Deepsix is concerned with the motivating force that drives all scientists-the quest for truth, for expanding the limits of human knowledge. How much are we willing to risk for that moment of discovery, of knowing what no other soul yet knows? Our time? Our reputations? Our careers? Our lives?
The premise is this: just weeks before the planet Deepsix will be destroyed by a collision with a gas giant, ruins are detected on its surface, suggesting the presence of civilization. The Academy diverts scientists from the nearest spaceship to go down and explore, and they are joined by their century's Ellsworth Toohey: a misogynistic, sanctimonious gadfly who has never before been off of Earth's surface. The party's landers are destroyed in an earthquake induced by the approaching gas giant, so now they must find a way to get off of Deepsix before it is destroyed by the collision. Needless to say, their excavations are placed on the back burner.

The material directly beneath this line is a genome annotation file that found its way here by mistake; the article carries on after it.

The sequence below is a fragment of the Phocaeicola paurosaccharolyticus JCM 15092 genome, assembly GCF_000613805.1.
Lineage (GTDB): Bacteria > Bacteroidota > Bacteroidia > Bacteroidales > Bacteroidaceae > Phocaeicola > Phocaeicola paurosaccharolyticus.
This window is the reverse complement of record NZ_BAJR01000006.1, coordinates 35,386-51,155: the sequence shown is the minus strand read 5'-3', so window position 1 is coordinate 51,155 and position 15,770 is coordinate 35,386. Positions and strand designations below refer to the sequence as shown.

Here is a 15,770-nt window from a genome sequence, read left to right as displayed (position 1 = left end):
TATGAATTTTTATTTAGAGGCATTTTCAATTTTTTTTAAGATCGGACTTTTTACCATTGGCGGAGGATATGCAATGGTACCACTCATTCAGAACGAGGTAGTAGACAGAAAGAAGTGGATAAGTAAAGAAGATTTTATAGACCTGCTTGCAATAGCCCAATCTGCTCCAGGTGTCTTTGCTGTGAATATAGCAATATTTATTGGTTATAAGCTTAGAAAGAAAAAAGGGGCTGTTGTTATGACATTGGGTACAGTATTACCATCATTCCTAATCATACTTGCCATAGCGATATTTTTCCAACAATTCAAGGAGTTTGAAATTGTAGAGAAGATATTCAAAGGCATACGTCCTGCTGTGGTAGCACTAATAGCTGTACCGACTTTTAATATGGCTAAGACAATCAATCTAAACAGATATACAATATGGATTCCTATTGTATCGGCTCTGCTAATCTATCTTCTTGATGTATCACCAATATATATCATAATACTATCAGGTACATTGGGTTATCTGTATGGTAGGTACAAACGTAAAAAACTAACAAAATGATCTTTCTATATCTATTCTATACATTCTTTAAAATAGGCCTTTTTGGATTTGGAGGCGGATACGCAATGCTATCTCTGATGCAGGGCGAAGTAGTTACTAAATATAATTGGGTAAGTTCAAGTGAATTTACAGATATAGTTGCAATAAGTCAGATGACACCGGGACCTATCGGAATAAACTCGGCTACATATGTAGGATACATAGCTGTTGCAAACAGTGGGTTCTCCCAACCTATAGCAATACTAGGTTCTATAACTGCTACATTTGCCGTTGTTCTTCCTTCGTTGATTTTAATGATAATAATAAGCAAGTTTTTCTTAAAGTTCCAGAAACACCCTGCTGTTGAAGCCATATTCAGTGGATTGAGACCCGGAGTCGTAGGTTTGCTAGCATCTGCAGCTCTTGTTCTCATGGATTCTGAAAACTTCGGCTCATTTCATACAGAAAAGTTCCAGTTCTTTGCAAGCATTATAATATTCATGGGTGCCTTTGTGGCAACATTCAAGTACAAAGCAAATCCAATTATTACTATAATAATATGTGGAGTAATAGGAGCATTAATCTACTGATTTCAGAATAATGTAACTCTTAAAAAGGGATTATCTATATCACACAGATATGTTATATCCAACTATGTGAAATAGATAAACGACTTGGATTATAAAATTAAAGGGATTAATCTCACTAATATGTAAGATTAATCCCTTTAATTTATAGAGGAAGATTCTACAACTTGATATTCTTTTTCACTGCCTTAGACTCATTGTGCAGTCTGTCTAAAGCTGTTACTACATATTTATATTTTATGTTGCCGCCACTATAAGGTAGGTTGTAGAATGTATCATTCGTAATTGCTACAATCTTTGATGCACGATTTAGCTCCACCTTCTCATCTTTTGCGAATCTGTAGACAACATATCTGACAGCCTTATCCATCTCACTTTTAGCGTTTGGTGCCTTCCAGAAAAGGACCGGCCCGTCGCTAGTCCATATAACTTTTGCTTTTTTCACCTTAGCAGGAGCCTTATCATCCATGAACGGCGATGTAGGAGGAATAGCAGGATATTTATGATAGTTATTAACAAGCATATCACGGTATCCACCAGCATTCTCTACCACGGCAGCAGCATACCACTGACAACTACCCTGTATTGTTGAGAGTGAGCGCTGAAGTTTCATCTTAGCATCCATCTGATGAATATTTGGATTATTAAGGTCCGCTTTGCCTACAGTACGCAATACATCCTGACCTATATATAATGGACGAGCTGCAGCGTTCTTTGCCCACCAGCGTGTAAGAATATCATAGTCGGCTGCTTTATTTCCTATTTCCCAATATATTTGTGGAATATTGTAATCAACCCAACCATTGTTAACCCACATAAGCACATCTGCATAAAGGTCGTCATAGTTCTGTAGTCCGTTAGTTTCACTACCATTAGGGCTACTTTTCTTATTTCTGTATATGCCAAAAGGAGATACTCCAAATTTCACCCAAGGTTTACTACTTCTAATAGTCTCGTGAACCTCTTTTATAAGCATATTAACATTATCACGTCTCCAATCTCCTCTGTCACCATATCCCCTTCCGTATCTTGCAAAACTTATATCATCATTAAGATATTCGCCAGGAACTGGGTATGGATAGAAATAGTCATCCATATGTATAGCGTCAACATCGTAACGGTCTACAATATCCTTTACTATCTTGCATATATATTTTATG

The physics describing the space travel and the archeology used to reconstruct the lost culture of Deepsix are interesting and explained well. There is plenty of action and suspense-will the party survive? And the evolving characters and group dynamics are more complex than those usually found in science fiction books, making Deepsix a worthwhile read.